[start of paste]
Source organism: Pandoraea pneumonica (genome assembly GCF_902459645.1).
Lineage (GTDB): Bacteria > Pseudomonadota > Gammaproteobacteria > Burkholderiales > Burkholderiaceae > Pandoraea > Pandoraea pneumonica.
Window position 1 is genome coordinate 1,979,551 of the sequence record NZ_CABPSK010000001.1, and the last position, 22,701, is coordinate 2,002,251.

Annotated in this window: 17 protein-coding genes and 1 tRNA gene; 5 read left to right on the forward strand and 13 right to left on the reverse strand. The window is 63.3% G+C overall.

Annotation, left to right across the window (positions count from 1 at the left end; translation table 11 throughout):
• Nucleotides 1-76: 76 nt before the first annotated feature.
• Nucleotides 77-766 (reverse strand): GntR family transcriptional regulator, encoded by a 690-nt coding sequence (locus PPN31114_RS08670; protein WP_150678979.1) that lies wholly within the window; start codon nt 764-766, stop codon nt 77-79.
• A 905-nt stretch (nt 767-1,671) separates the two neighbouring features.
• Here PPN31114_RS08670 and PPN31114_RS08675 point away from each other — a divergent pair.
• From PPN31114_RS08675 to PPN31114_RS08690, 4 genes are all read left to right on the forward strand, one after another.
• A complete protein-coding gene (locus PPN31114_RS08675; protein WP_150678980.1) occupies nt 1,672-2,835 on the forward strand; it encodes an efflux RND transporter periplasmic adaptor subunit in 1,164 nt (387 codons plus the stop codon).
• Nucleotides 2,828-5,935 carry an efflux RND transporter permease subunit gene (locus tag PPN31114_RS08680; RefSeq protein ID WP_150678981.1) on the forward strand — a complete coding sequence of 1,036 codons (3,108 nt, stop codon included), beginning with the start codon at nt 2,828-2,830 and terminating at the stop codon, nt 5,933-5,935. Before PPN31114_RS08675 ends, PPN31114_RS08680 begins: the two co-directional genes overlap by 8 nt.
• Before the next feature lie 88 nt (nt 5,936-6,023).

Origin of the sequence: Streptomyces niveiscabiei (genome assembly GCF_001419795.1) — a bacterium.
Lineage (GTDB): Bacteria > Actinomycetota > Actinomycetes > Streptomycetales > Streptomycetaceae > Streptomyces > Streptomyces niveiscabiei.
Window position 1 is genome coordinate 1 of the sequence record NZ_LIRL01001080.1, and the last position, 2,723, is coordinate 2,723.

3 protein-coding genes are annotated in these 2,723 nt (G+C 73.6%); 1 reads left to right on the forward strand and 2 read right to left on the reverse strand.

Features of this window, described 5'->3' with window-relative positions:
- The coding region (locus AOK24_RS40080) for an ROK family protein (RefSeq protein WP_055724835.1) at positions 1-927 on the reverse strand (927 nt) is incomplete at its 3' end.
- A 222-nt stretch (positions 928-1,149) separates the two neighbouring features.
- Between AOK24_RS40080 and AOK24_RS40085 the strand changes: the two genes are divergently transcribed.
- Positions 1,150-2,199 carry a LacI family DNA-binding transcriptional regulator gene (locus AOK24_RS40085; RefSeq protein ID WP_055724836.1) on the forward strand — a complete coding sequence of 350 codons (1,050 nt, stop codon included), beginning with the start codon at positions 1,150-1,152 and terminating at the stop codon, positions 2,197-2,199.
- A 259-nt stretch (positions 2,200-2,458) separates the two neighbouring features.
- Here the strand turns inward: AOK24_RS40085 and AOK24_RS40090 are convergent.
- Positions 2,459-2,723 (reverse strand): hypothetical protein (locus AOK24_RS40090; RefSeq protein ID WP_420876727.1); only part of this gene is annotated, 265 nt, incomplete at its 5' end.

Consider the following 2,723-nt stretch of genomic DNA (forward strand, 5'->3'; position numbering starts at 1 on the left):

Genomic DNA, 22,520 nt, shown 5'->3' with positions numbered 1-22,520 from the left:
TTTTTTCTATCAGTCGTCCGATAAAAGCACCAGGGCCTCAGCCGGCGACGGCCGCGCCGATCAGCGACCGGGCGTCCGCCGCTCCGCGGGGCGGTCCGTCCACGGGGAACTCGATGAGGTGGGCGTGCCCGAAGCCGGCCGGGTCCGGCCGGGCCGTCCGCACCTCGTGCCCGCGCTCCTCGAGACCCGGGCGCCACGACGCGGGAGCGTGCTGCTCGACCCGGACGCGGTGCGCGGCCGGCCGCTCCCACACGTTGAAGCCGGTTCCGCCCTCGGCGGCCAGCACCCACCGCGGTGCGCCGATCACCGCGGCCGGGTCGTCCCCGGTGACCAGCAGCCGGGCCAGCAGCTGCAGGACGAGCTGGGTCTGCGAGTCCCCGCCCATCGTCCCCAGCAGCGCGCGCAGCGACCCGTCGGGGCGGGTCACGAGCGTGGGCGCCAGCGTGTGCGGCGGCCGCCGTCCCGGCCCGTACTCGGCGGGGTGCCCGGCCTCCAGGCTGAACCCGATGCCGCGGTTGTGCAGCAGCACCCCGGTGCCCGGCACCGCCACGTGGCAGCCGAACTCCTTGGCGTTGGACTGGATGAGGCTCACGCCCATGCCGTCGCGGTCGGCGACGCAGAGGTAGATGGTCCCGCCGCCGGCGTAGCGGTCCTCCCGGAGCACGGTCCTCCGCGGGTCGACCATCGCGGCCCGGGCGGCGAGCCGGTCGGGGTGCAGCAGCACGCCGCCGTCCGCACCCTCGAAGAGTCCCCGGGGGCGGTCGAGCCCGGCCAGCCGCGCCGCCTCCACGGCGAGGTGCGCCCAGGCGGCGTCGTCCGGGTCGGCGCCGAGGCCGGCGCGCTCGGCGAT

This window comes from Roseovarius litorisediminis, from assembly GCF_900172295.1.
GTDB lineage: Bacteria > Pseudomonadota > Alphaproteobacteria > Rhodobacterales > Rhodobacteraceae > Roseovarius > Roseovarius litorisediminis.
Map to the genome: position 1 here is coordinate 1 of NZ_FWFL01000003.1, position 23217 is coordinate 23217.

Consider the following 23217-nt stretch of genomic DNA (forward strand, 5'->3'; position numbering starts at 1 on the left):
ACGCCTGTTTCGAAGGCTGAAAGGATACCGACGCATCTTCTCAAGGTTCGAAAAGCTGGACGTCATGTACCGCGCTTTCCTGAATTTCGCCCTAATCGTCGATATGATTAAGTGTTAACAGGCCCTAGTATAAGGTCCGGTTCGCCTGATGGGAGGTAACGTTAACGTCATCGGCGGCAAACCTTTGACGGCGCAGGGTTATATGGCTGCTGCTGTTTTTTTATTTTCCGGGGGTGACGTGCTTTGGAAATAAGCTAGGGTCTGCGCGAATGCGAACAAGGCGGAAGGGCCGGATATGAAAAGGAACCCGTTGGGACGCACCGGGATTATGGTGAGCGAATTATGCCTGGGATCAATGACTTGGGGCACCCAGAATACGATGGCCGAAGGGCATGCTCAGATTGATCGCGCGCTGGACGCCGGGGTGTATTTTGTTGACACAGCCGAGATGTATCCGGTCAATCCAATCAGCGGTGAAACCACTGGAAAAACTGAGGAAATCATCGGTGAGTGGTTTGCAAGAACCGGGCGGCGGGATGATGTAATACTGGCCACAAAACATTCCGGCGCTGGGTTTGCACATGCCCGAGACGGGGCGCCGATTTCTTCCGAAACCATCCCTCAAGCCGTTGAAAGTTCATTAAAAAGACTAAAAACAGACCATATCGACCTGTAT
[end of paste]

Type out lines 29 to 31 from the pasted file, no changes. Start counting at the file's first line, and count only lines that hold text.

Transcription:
This window comes from Roseovarius litorisediminis, from assembly GCF_900172295.1.
GTDB lineage: Bacteria > Pseudomonadota > Alphaproteobacteria > Rhodobacterales > Rhodobacteraceae > Roseovarius > Roseovarius litorisediminis.
Map to the genome: position 1 here is coordinate 1 of NZ_FWFL01000003.1, position 23217 is coordinate 23217.